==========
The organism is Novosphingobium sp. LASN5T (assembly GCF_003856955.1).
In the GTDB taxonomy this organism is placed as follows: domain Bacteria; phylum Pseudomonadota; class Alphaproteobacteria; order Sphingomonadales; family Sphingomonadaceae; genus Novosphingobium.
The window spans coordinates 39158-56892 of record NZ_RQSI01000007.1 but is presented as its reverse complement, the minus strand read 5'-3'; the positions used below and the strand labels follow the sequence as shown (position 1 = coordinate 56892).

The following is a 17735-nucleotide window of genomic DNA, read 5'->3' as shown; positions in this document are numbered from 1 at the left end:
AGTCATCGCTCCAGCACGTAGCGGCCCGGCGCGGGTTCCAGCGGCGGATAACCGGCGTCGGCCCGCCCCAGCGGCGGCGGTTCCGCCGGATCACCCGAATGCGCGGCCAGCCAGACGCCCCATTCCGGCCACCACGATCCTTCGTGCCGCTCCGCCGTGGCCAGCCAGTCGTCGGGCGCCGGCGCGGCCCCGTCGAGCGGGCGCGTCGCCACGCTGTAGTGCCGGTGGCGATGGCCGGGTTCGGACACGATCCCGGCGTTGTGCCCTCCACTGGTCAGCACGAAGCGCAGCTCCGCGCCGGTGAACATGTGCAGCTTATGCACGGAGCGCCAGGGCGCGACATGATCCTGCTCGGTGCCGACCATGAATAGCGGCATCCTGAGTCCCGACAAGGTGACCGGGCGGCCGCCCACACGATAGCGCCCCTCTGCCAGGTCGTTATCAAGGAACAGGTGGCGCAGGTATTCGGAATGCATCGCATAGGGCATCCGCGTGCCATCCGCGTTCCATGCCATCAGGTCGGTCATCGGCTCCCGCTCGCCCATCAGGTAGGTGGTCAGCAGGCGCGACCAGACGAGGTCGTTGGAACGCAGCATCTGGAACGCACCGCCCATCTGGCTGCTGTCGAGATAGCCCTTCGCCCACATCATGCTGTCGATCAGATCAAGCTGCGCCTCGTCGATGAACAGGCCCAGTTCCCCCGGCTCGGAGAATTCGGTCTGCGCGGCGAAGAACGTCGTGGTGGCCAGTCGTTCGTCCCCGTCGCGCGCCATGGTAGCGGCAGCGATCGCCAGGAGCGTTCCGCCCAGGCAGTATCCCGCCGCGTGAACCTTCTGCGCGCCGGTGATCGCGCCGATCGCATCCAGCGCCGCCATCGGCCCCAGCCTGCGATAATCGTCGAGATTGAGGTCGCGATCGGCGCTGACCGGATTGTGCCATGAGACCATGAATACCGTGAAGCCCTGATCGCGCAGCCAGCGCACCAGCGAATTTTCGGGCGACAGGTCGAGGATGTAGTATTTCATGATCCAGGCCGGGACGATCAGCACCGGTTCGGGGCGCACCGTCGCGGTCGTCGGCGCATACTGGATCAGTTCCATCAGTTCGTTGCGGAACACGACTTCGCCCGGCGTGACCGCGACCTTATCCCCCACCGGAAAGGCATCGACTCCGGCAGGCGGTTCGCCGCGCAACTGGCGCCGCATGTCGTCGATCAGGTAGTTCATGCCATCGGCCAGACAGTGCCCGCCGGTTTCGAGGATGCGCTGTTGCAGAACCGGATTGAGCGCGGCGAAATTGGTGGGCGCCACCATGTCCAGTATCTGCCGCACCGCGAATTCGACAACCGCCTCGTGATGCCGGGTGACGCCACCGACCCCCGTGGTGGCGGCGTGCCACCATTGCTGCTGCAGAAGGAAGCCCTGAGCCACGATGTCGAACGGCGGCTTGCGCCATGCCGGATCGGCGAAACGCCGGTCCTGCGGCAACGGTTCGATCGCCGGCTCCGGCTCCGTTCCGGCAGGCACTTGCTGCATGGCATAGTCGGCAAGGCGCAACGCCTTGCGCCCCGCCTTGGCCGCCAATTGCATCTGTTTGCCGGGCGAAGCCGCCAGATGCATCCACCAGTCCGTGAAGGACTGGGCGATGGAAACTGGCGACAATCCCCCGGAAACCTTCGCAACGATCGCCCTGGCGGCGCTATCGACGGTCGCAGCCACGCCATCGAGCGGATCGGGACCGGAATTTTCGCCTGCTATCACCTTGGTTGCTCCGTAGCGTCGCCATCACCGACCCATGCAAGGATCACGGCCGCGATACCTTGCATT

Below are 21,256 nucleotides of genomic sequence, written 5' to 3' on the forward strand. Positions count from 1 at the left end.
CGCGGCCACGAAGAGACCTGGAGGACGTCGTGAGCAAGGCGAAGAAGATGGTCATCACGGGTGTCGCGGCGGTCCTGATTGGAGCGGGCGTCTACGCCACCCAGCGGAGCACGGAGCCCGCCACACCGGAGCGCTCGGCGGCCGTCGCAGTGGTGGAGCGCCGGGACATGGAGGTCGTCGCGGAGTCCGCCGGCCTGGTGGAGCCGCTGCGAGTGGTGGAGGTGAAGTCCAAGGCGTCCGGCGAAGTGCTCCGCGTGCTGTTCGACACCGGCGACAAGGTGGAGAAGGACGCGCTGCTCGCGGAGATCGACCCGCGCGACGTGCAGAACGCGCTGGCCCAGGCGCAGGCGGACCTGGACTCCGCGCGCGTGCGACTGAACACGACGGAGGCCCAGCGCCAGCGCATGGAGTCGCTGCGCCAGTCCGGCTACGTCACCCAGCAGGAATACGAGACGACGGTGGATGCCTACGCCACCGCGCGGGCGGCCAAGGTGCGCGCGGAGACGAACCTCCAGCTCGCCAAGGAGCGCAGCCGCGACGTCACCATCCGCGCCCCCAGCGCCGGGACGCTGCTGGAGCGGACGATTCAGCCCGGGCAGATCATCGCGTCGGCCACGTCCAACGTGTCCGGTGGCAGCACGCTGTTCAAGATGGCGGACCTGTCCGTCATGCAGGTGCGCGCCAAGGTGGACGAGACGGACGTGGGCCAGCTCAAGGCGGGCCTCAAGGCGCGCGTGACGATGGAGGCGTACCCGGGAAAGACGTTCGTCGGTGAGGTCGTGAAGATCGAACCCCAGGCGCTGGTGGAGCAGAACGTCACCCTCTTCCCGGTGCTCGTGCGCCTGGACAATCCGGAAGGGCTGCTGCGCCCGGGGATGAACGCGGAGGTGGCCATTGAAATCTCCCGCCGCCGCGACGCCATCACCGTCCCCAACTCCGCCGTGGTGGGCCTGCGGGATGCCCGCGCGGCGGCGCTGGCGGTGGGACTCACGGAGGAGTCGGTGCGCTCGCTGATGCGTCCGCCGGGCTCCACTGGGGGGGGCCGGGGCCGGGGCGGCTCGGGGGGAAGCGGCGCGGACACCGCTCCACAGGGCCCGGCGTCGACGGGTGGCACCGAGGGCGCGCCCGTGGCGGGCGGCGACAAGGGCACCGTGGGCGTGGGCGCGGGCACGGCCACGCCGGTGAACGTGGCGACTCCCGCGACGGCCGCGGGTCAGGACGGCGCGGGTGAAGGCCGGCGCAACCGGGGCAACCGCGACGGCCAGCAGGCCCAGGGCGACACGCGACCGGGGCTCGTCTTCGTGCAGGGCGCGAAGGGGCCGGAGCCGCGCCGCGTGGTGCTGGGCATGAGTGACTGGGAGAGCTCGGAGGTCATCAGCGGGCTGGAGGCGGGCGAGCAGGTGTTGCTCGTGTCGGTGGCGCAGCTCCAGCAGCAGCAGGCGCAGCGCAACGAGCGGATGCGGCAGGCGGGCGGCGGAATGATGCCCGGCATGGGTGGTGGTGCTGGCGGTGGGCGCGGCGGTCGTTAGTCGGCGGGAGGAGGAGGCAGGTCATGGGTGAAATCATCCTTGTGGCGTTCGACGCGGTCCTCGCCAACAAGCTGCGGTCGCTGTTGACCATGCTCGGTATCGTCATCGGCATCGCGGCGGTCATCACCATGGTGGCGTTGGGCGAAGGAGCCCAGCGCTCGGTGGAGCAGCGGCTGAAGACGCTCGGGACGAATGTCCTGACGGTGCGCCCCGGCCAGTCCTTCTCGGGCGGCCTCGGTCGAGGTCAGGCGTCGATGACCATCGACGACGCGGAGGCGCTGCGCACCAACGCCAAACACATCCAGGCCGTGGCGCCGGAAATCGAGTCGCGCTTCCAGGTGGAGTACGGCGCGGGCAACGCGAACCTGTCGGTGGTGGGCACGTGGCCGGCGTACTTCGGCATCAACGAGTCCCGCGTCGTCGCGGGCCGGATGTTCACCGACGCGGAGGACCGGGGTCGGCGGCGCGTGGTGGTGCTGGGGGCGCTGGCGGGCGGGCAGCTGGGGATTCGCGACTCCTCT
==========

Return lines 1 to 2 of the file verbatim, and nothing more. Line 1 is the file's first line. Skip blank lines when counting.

The organism is Novosphingobium sp. LASN5T (assembly GCF_003856955.1).
In the GTDB taxonomy this organism is placed as follows: domain Bacteria; phylum Pseudomonadota; class Alphaproteobacteria; order Sphingomonadales; family Sphingomonadaceae; genus Novosphingobium.